Spending in Wisconsin spikes before debate
As Rep. Tammy Baldwin and former Gov. Tommy Thompson prepare for the first of three debates tonight in a race that will help determine control of the Senate, their campaigns and outside groups are bombarding Wisconsin with advertising to sway the hearts and minds of undecided voters.
An analysis of expenditures and political ad buys shows an increase in expenditures by campaigns and outside groups heading into the last month of the long, politically charged year. Since April, Wisconsin has garnered national attention from its Republican presidential primary, another primary to determine who would run against Gov. Scott Walker in the state's historic recall election, the recall election itself, and a heated Republican Senate primary. The state is also home to two competitive House races with freshmen members. As November 6 draws near, advertising and spending data suggest that the battle-worn state will be under the spotlight again.
According to Sunlight's Follow the Unlimited Money, Baldwin, the Democratic Senate nominee, is currently ahead in the outside money race, with $6.2 million in spending in her favor, versus about $5 million to help Thompson, her Republican opponent. As the Milwaukee Journal Sentinel reported last week, Baldwin has the edge in political advertising across all of Wisconsin's media markets, though the situation is rapidly changing.
September has seen more than $6.7 million in outside spending on media buys and other campaign activities, accounting for almost half of the total spending in the election. Outside groups spent more than $2.1 million just last week: More than half of that, $1.1 million, came from Crossroads GPS, a GOP non-profit that is opposing Baldwin. The Democratic Senatorial Campaign Committee, meanwhile, plunked down $610,000 to oppose Thompson.
The information available to the public only tells a part of the story. Non-profit groups like Crossroads don't have to register with the Federal Election Commission and can run ads criticizing a politician like Baldwin outside the 30 day window before the state's Aug. 14 congressional primary elections or the 60 day window before the general election without disclosing them to the FEC. Says John Kraus, communications director for the Baldwin campaign, in an email correspondence, "Americans for Prosperity, American Commitment, 60 Plus, and NFIB (National Federation of Independent Business) didn’t file with the FEC because they don’t have to. But that doesn’t mean the spending didn’t happen, it did."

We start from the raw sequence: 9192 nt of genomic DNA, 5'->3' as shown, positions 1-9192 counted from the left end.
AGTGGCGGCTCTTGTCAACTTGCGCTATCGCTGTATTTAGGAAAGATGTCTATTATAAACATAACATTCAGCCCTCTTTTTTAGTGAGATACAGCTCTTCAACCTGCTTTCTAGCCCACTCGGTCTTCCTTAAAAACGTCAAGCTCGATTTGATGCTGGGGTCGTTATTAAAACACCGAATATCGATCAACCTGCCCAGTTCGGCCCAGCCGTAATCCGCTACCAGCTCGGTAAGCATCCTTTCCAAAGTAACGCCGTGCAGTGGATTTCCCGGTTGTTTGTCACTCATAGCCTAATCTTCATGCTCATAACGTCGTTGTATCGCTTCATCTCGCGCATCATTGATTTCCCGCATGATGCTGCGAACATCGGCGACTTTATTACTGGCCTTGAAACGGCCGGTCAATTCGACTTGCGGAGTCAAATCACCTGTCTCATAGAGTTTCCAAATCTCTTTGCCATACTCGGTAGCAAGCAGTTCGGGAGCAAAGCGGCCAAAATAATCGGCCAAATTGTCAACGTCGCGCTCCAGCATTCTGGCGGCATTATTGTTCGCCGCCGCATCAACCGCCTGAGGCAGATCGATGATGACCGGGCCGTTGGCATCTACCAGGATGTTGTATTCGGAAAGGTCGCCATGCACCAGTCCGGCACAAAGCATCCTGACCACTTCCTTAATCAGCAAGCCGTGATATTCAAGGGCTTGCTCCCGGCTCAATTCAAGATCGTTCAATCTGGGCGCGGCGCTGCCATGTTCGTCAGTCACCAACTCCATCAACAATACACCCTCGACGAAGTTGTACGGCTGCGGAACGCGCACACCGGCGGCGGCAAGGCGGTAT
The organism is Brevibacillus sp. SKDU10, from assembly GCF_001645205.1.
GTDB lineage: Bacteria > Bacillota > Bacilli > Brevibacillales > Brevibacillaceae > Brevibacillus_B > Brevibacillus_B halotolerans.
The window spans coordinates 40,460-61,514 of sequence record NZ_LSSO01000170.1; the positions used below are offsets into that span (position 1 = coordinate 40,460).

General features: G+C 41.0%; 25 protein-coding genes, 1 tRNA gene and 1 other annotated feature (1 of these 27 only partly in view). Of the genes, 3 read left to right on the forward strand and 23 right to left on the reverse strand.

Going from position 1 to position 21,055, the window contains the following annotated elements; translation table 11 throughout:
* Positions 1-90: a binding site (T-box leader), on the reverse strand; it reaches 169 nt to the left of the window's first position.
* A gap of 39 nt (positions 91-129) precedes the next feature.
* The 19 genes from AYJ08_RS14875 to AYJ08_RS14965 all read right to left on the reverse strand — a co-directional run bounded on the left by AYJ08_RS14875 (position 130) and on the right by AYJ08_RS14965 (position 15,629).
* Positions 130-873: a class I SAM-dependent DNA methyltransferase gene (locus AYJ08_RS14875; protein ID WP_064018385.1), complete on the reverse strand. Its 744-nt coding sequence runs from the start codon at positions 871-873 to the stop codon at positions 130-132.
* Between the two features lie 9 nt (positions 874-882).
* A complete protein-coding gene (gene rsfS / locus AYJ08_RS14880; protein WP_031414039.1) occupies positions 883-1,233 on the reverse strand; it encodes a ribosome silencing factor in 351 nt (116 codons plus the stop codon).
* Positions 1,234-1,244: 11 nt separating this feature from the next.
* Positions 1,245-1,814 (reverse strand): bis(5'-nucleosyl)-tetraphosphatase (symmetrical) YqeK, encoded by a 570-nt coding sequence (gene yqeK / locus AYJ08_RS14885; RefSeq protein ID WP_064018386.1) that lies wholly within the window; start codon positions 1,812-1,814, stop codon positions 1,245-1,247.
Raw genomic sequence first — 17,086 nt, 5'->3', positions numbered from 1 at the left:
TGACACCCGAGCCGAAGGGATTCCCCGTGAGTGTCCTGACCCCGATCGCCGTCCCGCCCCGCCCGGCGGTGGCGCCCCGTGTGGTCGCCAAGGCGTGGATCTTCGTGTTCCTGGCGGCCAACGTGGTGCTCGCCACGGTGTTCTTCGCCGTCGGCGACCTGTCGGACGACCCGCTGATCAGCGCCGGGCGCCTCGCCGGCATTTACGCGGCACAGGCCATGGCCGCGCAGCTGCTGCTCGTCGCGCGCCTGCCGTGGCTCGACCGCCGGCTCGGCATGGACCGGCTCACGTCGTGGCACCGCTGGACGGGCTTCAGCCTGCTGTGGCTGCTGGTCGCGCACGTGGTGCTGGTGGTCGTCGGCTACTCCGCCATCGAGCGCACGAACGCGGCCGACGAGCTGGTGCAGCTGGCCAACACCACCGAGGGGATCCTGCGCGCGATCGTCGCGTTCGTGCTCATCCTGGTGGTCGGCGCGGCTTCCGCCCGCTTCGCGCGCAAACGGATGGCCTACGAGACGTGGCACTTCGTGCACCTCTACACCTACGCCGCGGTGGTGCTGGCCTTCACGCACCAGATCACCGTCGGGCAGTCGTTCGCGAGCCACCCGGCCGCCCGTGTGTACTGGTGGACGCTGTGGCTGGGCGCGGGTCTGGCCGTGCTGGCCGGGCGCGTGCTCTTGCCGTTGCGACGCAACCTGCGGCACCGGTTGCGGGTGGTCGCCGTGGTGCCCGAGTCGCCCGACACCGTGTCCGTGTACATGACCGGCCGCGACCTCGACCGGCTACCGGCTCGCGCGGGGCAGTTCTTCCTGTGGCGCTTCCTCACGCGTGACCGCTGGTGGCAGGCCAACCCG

According to the Baldwin campaign, $8.1 million has actually been spent against Baldwin or for Thompson, compared to the $5 million Sunlight captured from the FEC. The Thompson campaign did not respond to inquiries.
The spike in expenditures this month in Wisconsin extends to the presidential race, too, suggesting an emerging battleground between President Barack Obama and his Republican opponent, Mitt Romney.
Even after Wisconsin was rated a toss-up, following the selection of Rep. Paul Ryan as the Republican vice presidential nominee, presidential ad spending in the state remained relatively low until early September. In Iowa, the Des Moines and Cedar Rapids markets each had more presidential ad spending than the entire state of Wisconsin. But between Sept. 9 and Sept. 23, the value of the ads aired in the state jumped from $5 million to $9.1 million, according to the Washington Post. And new orders are rapidly being uploaded to the Federal Communications Commission political ad database, which records ad buys made after August 2 in the top 50 media markets.
In Milwaukee, the only market in Wisconsin whose stations have to disclose new ad buys, Obama spent $930,000 on ads with 22 separate orders in the last seven days, while Romney dropped $93,000. In the last week, Milwaukee received the same number of presidential ad purchases as Cleveland, another top market in the presidential race. Since the rule took effect, Obama has placed 41 ad orders in Milwaukee, the only market in Wisconsin covered by the FCC rule, compared to 18 by his opponent Mitt Romney.
While this information collected from the FCC indicates heightened activity in Wisconsin, it is far from comprehensive, as highlighted by the Baldwin campaign (or our piece about spending in Ohio). It does not include the five Wisconsin markets not covered by the FCC database, or any of the purchases made before August 2, when the new rule took effect. The Sunlight Foundation, along with Free Press and other partners, is compiling a database that aims to expand tracking of political ad buys into markets not covered by the FCC's order. Interested in helping? Check here.